[Related posts include Faithful and True (Rev 19:11); Ruler of All Nations (Rev 19:12–13); The Armies in Heaven (Rev 19:14); King of Kings and Lord of Lords (Rev 19:16); The Great Supper of God (Rev 19:17–19); Cast into the Inferno (Rev 19:20–21); The Waters Prevail (Gen 7:17–20); The Breath of Life Extinguished (Gen 7:21–24); The Name Above Every Name (Phil 2:9–11); Ancient Literature; and Greek Translation of the Old Testament]

[Click here to go to Chapter 7: God Opens the Heavens and the Earth (Genesis 7:1–24)]


[1]Aune, Revelation 17–22, 1058.

[2]Beale, The Book of Revelation: A Commentary on the Greek Text, 961.

[3]Mounce, The Book of Revelation, 355.

[4]Aune, Revelation 17–22, 1060.

[5]Beale, The Book of Revelation: A Commentary on the Greek Text, 961.

[6]Aune, Revelation 17–22, 1061.

[7]Beale, The Book of Revelation: A Commentary on the Greek Text, 962.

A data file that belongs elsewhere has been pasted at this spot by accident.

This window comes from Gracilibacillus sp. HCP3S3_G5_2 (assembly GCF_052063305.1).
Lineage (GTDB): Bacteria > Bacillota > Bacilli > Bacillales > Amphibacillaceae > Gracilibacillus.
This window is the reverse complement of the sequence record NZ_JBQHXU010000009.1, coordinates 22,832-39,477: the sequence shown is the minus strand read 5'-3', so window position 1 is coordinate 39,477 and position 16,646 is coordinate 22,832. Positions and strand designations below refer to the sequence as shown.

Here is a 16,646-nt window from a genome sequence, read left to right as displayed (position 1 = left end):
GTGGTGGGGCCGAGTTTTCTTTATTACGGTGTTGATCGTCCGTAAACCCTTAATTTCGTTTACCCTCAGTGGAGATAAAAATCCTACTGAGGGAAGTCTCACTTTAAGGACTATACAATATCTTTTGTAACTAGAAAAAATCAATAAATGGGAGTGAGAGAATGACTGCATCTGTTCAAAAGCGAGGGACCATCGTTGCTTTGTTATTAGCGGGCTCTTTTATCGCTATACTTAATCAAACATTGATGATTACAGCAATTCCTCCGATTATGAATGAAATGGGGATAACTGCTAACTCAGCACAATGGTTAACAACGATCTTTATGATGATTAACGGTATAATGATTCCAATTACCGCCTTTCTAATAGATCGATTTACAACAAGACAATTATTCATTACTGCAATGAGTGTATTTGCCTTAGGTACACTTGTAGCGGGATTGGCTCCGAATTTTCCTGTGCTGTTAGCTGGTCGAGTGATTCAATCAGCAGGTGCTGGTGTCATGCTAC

[8]Arndt, Danker, and Bauer, “ποιμαινω” (poimainō), BDAG, 842.

[9] Brown, Driver, and Briggs, “רָעַע” (rāa), BDB, 949,

[10]Beale, The Book of Revelation: A Commentary on the Greek Text, 962.

[11]Gray, trans., “The Psalms of Solomon,” in The Apocrypha and Pseudepigrapha of the Old Testament in English, 17:24,

[12]Aune, Revelation 17–22, 1062.

[13]Mounce, The Book of Revelation, 280–1.

[14]Beale and McDonough, “Revelation,” Commentary on the New Testament Use of the Old Testament, 1144.

[15]Aune, Revelation 17–22, 1061.

[16]Pauli, “Comparison of Pentateuch: Jewish Publication Society 1917 Targums Onkelos, Jonathan Ben Uzziel/Palestinian, Jerusalem Fragments,” Isa 63:2–3,

[17]Beale, The Book of Revelation: A Commentary on the Greek Text, 963.

[18]Mounce, The Book of Revelation, 355–6.

[19]Results of Logos 7 word studies on the nouns “ὀργή” (orgē) and “θυμός” (thymos).

[20]Mounce, The Book of Revelation, 356.